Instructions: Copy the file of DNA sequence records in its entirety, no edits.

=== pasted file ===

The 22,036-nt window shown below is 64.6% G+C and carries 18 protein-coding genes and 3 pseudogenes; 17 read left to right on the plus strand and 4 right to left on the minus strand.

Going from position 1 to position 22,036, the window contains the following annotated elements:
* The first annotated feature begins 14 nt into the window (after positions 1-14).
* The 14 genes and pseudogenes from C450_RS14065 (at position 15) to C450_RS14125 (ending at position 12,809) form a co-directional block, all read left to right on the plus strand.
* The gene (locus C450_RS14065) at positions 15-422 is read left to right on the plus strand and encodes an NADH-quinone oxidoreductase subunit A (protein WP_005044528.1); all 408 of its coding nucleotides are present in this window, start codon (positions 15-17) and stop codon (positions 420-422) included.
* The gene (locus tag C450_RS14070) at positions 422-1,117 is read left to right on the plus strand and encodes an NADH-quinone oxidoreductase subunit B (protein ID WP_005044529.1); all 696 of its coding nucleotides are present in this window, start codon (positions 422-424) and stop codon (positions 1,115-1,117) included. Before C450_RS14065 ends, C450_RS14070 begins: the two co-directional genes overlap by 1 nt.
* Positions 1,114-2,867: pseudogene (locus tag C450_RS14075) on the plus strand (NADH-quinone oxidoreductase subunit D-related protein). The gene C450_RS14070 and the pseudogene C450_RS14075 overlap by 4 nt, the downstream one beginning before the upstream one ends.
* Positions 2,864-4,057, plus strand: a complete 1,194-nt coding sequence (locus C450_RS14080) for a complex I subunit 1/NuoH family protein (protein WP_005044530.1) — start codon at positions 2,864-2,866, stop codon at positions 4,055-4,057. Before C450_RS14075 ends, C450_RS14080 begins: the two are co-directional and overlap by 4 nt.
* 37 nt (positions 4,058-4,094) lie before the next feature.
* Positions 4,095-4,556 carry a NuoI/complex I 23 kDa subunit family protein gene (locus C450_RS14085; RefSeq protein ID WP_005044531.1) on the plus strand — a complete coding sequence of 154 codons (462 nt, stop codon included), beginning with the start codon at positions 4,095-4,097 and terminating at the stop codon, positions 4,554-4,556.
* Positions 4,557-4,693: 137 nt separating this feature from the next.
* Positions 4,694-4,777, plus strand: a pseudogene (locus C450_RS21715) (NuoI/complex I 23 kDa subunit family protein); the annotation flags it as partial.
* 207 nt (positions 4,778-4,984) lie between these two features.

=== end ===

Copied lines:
The 22,036-nt window shown below is 64.6% G+C and carries 18 protein-coding genes and 3 pseudogenes; 17 read left to right on the plus strand and 4 right to left on the minus strand.

Going from position 1 to position 22,036, the window contains the following annotated elements:
* The first annotated feature begins 14 nt into the window (after positions 1-14).
* The 14 genes and pseudogenes from C450_RS14065 (at position 15) to C450_RS14125 (ending at position 12,809) form a co-directional block, all read left to right on the plus strand.
* The gene (locus C450_RS14065) at positions 15-422 is read left to right on the plus strand and encodes an NADH-quinone oxidoreductase subunit A (protein WP_005044528.1); all 408 of its coding nucleotides are present in this window, start codon (positions 15-17) and stop codon (positions 420-422) included.
* The gene (locus tag C450_RS14070) at positions 422-1,117 is read left to right on the plus strand and encodes an NADH-quinone oxidoreductase subunit B (protein ID WP_005044529.1); all 696 of its coding nucleotides are present in this window, start codon (positions 422-424) and stop codon (positions 1,115-1,117) included. Before C450_RS14065 ends, C450_RS14070 begins: the two co-directional genes overlap by 1 nt.
* Positions 1,114-2,867: pseudogene (locus tag C450_RS14075) on the plus strand (NADH-quinone oxidoreductase subunit D-related protein). The gene C450_RS14070 and the pseudogene C450_RS14075 overlap by 4 nt, the downstream one beginning before the upstream one ends.
* Positions 2,864-4,057, plus strand: a complete 1,194-nt coding sequence (locus C450_RS14080) for a complex I subunit 1/NuoH family protein (protein WP_005044530.1) — start codon at positions 2,864-2,866, stop codon at positions 4,055-4,057. Before C450_RS14075 ends, C450_RS14080 begins: the two are co-directional and overlap by 4 nt.
* 37 nt (positions 4,058-4,094) lie before the next feature.
* Positions 4,095-4,556 carry a NuoI/complex I 23 kDa subunit family protein gene (locus C450_RS14085; RefSeq protein ID WP_005044531.1) on the plus strand — a complete coding sequence of 154 codons (462 nt, stop codon included), beginning with the start codon at positions 4,095-4,097 and terminating at the stop codon, positions 4,554-4,556.
* Positions 4,557-4,693: 137 nt separating this feature from the next.
* Positions 4,694-4,777, plus strand: a pseudogene (locus C450_RS21715) (NuoI/complex I 23 kDa subunit family protein); the annotation flags it as partial.
* 207 nt (positions 4,778-4,984) lie between these two features.